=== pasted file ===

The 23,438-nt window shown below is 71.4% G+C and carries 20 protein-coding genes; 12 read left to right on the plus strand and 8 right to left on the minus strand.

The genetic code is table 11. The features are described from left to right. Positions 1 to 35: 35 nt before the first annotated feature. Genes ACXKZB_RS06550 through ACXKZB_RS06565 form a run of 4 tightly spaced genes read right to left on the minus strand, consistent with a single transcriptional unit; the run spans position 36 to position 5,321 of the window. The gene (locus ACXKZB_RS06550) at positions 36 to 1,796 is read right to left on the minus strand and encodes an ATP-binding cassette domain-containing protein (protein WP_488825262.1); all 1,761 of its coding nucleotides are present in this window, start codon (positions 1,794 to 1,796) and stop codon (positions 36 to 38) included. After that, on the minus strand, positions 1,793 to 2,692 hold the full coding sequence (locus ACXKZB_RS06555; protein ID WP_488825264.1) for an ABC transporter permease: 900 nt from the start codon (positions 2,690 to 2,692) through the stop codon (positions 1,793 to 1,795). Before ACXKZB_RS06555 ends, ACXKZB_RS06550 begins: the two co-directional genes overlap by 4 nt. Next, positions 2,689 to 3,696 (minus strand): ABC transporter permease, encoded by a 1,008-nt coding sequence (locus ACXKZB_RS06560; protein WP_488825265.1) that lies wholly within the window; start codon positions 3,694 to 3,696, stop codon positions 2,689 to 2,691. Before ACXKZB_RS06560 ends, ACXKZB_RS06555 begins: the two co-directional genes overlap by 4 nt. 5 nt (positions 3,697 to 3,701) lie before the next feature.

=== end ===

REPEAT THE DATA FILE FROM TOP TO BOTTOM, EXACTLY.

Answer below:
The 23,438-nt window shown below is 71.4% G+C and carries 20 protein-coding genes; 12 read left to right on the plus strand and 8 right to left on the minus strand.

The genetic code is table 11. The features are described from left to right. Positions 1 to 35: 35 nt before the first annotated feature. Genes ACXKZB_RS06550 through ACXKZB_RS06565 form a run of 4 tightly spaced genes read right to left on the minus strand, consistent with a single transcriptional unit; the run spans position 36 to position 5,321 of the window. The gene (locus ACXKZB_RS06550) at positions 36 to 1,796 is read right to left on the minus strand and encodes an ATP-binding cassette domain-containing protein (protein WP_488825262.1); all 1,761 of its coding nucleotides are present in this window, start codon (positions 1,794 to 1,796) and stop codon (positions 36 to 38) included. After that, on the minus strand, positions 1,793 to 2,692 hold the full coding sequence (locus ACXKZB_RS06555; protein ID WP_488825264.1) for an ABC transporter permease: 900 nt from the start codon (positions 2,690 to 2,692) through the stop codon (positions 1,793 to 1,795). Before ACXKZB_RS06555 ends, ACXKZB_RS06550 begins: the two co-directional genes overlap by 4 nt. Next, positions 2,689 to 3,696 (minus strand): ABC transporter permease, encoded by a 1,008-nt coding sequence (locus ACXKZB_RS06560; protein WP_488825265.1) that lies wholly within the window; start codon positions 3,694 to 3,696, stop codon positions 2,689 to 2,691. Before ACXKZB_RS06560 ends, ACXKZB_RS06555 begins: the two co-directional genes overlap by 4 nt. 5 nt (positions 3,697 to 3,701) lie before the next feature.